BI tools make it possible to present the business information with an analysis of ‘what has happened and why’ from the past data. Not just historical knowledge, advanced BI tools like Power BI can produce awareness of how similar incidents can be handled in the future. Foresights, when amalgamated with machine learning and artificial intelligence can be generated to take preventive and corrective measures in advance.
A BI tool sits over the data warehouse, pulls the content from it, and enables the users to see business outcomes. For data warehouse, the same content is just a constellation of illegible numbers and strings without meaning and hence, unfruitful to the users.
Why do you Need BI Tools Over and Above a Data Warehouse?
Data Warehouse and BI are Two Different Components in the Architecture
The common perception about data warehouse and BI being identical is not true. A data warehouse is important because it collects different data sets and aggregates them in a unified system. On the other hand, BI techniques generate the corollaries from these cleaned and consistent yet raw datasets and present them as knowledge to the crucial decision-makers.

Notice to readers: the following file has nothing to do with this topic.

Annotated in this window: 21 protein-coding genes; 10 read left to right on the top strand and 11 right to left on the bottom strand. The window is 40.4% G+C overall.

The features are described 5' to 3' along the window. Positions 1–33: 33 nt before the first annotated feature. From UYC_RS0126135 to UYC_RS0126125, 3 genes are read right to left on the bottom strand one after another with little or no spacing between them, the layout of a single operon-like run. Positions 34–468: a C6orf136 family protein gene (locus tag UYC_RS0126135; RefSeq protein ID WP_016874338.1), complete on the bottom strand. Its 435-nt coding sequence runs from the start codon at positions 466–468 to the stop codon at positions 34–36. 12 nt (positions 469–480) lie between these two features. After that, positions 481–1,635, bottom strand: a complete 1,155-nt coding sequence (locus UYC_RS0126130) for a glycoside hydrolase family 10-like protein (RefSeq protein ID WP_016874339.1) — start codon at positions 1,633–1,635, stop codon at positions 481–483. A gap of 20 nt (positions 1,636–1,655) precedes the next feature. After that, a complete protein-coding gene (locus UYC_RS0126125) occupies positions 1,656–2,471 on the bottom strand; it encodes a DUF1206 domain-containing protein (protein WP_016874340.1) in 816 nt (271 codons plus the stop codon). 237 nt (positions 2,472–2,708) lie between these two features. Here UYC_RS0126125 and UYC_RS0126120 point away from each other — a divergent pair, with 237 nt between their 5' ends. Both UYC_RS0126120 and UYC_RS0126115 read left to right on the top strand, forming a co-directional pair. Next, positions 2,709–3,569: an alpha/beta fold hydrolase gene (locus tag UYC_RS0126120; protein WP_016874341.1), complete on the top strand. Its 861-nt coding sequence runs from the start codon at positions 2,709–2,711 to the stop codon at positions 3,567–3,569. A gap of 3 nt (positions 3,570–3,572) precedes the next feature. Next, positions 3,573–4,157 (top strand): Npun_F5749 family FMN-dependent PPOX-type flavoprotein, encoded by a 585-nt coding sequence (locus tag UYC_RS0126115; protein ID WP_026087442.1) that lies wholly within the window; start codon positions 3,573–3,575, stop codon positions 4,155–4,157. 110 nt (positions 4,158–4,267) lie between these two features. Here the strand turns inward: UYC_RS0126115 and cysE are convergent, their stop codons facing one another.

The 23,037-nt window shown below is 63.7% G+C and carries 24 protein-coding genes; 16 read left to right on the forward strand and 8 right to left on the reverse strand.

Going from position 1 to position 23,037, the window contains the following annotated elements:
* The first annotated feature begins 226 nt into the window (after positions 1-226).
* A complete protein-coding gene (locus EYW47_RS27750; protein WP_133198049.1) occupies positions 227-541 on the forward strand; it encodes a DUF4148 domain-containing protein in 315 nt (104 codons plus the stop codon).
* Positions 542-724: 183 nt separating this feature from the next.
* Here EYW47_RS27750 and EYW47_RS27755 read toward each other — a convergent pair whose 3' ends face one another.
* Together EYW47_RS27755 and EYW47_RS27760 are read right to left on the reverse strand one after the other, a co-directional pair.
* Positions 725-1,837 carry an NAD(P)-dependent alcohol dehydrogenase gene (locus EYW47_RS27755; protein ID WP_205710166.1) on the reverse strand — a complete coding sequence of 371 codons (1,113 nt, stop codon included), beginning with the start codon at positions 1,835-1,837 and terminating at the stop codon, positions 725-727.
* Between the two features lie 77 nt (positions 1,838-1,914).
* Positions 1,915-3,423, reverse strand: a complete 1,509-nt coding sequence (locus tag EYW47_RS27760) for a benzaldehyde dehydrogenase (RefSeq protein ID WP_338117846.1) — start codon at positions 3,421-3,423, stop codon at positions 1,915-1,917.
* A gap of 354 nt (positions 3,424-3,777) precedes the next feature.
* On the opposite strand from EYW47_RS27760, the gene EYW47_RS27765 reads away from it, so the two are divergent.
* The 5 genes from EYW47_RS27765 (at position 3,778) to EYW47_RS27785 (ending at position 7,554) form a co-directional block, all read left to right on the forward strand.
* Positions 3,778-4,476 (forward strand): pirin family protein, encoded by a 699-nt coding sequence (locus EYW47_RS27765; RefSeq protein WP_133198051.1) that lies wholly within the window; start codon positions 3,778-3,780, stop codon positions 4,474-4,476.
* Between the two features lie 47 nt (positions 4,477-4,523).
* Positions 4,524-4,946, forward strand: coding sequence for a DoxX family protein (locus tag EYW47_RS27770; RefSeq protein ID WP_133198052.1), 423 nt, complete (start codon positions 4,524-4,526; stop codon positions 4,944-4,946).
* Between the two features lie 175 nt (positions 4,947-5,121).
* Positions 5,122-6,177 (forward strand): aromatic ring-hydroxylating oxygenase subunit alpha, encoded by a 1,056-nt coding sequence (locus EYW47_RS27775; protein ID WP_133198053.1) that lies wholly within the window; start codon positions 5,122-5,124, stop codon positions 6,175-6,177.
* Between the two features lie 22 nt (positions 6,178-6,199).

Although both the terms look synonymous, the data warehouse comes first in the journey of data and then comes the BI system. A data warehouse acts as a data repository, and some organizations use the prepackaged reports bundled with the data warehouse having limited functionality. These are static reports and demand time, effort, and money when amended according to the need.
A Data Warehouse Cannot Cater to Business Needs as BI
Designing and maintaining a data warehouse without the right analytics tool is like an e-commerce site that has products and consumers in plenty, but the consumers have no means to find and make a choice to buy the right product and consume the same.